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Do you miss a hug?

If you are the type that hugs everyone on your way, then you might be reaching a point where it can be difficult to keep your arms to yourself when practicing social distance!

Nobody knows for how long we will have to do without hugs from friends and family, but it could be for some time.

Hugging activates the pituitary gland in our brain to release hormones. One of them is the hormone oxytocin.

When we get a hug, the sensory cells we have in the skin, joints, bones and muscles are activated and we feel the touch, the warmth and where the person’s arms are. It is registered in the brain and you get an overall idea of whether it was nice or a less pleasant experience.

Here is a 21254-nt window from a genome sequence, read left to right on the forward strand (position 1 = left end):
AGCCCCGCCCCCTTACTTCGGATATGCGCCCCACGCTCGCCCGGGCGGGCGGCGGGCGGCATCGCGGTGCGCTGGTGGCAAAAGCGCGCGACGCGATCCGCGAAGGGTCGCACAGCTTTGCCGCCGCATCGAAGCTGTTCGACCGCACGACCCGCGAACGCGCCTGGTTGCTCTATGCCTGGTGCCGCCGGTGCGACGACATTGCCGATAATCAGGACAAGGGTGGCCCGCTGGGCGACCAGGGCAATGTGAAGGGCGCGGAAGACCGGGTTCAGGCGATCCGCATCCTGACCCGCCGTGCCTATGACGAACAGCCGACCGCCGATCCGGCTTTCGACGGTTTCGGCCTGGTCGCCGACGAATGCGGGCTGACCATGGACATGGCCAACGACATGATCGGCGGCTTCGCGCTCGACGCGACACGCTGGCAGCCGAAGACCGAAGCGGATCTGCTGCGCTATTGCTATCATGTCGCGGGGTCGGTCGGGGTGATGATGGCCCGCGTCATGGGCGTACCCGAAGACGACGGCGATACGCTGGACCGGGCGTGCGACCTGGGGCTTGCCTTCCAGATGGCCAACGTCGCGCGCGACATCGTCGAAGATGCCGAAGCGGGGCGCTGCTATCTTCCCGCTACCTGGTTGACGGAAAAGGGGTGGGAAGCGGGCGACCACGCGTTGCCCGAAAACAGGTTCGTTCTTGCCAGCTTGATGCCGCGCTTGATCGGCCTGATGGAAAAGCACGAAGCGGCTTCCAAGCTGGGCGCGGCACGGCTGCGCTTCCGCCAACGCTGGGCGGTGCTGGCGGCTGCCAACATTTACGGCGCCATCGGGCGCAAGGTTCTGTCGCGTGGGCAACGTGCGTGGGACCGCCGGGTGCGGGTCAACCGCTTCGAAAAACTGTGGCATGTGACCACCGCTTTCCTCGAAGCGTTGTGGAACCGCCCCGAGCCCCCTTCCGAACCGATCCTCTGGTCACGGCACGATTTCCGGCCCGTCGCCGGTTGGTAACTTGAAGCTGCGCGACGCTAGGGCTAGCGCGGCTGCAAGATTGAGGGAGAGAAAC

The interpretation is in the reward system. If the brain perceives hugging as something we would like more of, then it releases among other things oxytocin that gives you a nice joyous feeling.

So, what to can you do when you can’t hug your friends or grandparents and you have to keep the social distance.

Some experts suggest that taking a hot shower might help. A shower, which is slightly hot, will activate the touch and heat sensitive sensors in the skin and we get a change in how we feel.

When the water hits the skin, the change of touch will send a signal to the brain and trigger oxytocin.

Masturbation, and sex in general, also releases large amounts of oxytocin.

If you have a partner, you might persuade them to give you a massage – for your oxytocin needs. Even a massage chair or similar can do the trick.

But does it replace a hug? The short and disheartening answer is no. Nothing really replaces a hug. A hug is not only about the release of oxytocin, but also what you associate it with: good and fond memories of time gone by.

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